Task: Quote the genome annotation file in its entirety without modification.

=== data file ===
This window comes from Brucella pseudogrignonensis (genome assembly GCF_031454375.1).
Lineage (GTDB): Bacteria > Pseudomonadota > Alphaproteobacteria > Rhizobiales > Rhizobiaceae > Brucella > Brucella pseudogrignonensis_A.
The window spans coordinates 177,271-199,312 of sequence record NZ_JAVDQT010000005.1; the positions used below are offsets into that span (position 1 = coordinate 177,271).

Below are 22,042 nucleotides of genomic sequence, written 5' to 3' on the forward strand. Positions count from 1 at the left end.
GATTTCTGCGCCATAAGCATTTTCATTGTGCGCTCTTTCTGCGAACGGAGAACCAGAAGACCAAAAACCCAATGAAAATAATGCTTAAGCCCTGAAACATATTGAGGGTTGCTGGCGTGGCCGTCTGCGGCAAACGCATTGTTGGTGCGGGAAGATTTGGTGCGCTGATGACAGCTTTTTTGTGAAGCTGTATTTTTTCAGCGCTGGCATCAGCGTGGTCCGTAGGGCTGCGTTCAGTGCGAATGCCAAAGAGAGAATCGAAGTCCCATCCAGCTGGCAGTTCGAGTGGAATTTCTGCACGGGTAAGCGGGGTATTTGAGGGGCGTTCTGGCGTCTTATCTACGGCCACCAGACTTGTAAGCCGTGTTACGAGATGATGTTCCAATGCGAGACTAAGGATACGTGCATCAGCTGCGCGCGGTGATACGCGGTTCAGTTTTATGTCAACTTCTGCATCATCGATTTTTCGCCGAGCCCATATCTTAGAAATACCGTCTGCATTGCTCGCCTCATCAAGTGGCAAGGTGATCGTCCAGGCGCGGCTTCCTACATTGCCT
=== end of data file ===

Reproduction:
This window comes from Brucella pseudogrignonensis (genome assembly GCF_031454375.1).
Lineage (GTDB): Bacteria > Pseudomonadota > Alphaproteobacteria > Rhizobiales > Rhizobiaceae > Brucella > Brucella pseudogrignonensis_A.
The window spans coordinates 177,271-199,312 of sequence record NZ_JAVDQT010000005.1; the positions used below are offsets into that span (position 1 = coordinate 177,271).

Below are 22,042 nucleotides of genomic sequence, written 5' to 3' on the forward strand. Positions count from 1 at the left end.
GATTTCTGCGCCATAAGCATTTTCATTGTGCGCTCTTTCTGCGAACGGAGAACCAGAAGACCAAAAACCCAATGAAAATAATGCTTAAGCCCTGAAACATATTGAGGGTTGCTGGCGTGGCCGTCTGCGGCAAACGCATTGTTGGTGCGGGAAGATTTGGTGCGCTGATGACAGCTTTTTTGTGAAGCTGTATTTTTTCAGCGCTGGCATCAGCGTGGTCCGTAGGGCTGCGTTCAGTGCGAATGCCAAAGAGAGAATCGAAGTCCCATCCAGCTGGCAGTTCGAGTGGAATTTCTGCACGGGTAAGCGGGGTATTTGAGGGGCGTTCTGGCGTCTTATCTACGGCCACCAGACTTGTAAGCCGTGTTACGAGATGATGTTCCAATGCGAGACTAAGGATACGTGCATCAGCTGCGCGCGGTGATACGCGGTTCAGTTTTATGTCAACTTCTGCATCATCGATTTTTCGCCGAGCCCATATCTTAGAAATACCGTCTGCATTGCTCGCCTCATCAAGTGGCAAGGTGATCGTCCAGGCGCGGCTTCCTACATTGCCT